Sunday, May 23, 2010

A couple of days exploring Aboriginal culture

On Thursday and Friday I went to Dubbo to participate in two days of Cultural Awareness training.  It was both an enlightening and confronting experience.  Here are some of the highlights that I thought were worth sharing.

A snapshot of the timeline of the European - Aboriginal relations:

1770 - South Eastern Australia declare "Terra Nullius" by Captain Cook

1882 - Aborigines Protection Policy introduced. This involved the segregation of Aborigines onto Aboriginal Reserves and most public schools did not allow Aboriginal students (determined by the local whie community)

1901 - Federation of Australia.  Aboriginal people not recognised at all in the constitution - they are denied citizenship.  The White Australia Policy was the first Act of the Federal Parliment.

1920 - the Aboriginal population estimated to be at its lowest.  Down from an estimated 300 - 750,000 in the late 1770's to about 60,000.

1936 - the Assimilation Policy formalised.  Aboriginal people were to be assimilated into white Australia - those that did not conform were segregated from society. The future of Aborigines were decided by their Aboriginal Protectors.

Here's a list of some of their restrictions:
  • banished from towns forcing them into humpies on the outskirts
  • were banned from the streets after 6pm
  • required to get leave permits to visit nearby towns
  • in country hospitals they had to wait until doctors had attended all white patients before they could receive treatment
  • were not allowed to drink alcohol
  • they were discouraged from fraternising with white Australians and not allowed to marry them without permission
Further to this, they had to apply for official exemption from these conditions to become citizens of Australia.

1967 - Referendum - The Australian Consitution recognises Aboriginals and Torres Straight Islanders as Australian citizens.  They now have the righ to vote. Prior to this any census on Aboriginals was done alongside flora and fauna surveys.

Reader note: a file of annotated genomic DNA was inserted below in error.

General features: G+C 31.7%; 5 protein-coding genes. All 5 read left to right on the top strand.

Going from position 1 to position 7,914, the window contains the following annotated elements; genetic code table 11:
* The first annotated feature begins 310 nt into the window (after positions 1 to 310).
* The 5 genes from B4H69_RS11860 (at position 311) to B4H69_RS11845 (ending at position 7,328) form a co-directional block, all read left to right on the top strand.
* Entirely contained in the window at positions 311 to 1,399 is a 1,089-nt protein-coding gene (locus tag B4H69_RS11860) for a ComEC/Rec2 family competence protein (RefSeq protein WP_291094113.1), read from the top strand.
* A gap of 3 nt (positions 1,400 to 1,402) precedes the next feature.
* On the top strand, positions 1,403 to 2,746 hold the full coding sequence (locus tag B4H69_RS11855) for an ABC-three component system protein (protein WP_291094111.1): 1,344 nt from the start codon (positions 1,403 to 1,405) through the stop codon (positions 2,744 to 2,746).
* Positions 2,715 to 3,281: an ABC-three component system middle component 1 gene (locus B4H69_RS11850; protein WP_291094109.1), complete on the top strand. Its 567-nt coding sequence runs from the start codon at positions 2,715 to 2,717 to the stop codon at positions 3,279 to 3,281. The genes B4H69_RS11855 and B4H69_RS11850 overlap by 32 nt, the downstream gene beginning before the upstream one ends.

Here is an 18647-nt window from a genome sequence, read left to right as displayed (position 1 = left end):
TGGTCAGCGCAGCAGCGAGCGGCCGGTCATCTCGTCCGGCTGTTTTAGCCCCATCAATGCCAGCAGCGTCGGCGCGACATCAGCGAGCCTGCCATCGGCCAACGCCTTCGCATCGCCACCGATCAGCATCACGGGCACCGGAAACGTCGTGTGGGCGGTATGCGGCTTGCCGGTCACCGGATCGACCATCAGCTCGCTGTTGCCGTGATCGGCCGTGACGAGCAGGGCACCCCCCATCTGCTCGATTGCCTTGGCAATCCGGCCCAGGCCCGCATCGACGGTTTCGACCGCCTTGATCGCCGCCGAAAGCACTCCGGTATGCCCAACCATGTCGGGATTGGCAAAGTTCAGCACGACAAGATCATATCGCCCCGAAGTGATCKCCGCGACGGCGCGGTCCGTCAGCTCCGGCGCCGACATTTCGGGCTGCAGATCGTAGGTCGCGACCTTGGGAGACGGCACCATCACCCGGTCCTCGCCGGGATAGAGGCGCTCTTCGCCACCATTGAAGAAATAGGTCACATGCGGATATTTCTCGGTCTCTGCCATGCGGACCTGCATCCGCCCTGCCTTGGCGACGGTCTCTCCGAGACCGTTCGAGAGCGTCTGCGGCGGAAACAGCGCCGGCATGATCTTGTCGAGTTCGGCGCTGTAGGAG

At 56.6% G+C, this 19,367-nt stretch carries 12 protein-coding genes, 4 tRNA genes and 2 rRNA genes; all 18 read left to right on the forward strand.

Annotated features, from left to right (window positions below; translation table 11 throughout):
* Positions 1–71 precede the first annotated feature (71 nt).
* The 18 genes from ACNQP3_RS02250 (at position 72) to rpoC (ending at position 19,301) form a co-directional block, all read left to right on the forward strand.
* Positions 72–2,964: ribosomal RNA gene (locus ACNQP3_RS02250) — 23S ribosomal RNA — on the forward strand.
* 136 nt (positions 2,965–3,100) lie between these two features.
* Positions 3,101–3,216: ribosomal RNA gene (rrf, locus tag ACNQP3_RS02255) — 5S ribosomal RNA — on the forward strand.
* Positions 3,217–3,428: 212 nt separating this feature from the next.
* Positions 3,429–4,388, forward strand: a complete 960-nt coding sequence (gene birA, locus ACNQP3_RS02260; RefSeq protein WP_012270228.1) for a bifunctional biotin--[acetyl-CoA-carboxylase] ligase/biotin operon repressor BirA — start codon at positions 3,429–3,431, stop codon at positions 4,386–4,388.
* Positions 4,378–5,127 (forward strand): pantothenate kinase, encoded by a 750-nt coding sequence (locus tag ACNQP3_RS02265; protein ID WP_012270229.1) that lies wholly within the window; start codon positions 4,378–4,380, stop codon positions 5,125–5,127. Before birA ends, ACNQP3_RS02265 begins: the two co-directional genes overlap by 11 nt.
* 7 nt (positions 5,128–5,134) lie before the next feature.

1972 - the Aboriginal tent embassy set up in Canberra in protest of Federal inaction on Aboriginal issues. The NSW Director-General of Education approved the withdrawal of the section of the Teacher's Handbook which dealt with Principles rights to refuse enrolment to Aboriginal children because of home conditions or substantial oppostition from the community.

1992 - Mabo descision that overturned the concept of Terra Nullius.

While covering these confronting facts in the morning sessions, we were able to explore more of the local Dubbo Aboriginal culture and connections to land by exploring for samples of worked stones..

seeing a magnificent canoe tree..

visiting the local Aboriginal fish traps at a poular fishing spot..

and then visiting a site with lots of axe gringing grooves..

A special thanks should go to those who shared so much of their personal experiences with us over the two days - and I am looking forward to working more closely with you through my work at TAFE and in Landcare.

It was a great experience, and although we as a family try to learn more about Aboriginal culture in our local communities and when travelling and camping - days like this are always confronting and rewarding. 

I have on my reading list a few articles / books to read more about Aboriginal culture in the Central Tablelands... more specifically about the Bathurst Wars and the Wiradjuri warrior Windradyne.  Also the books Blood on the Wattle and Why Warriors Lie Down and Die.

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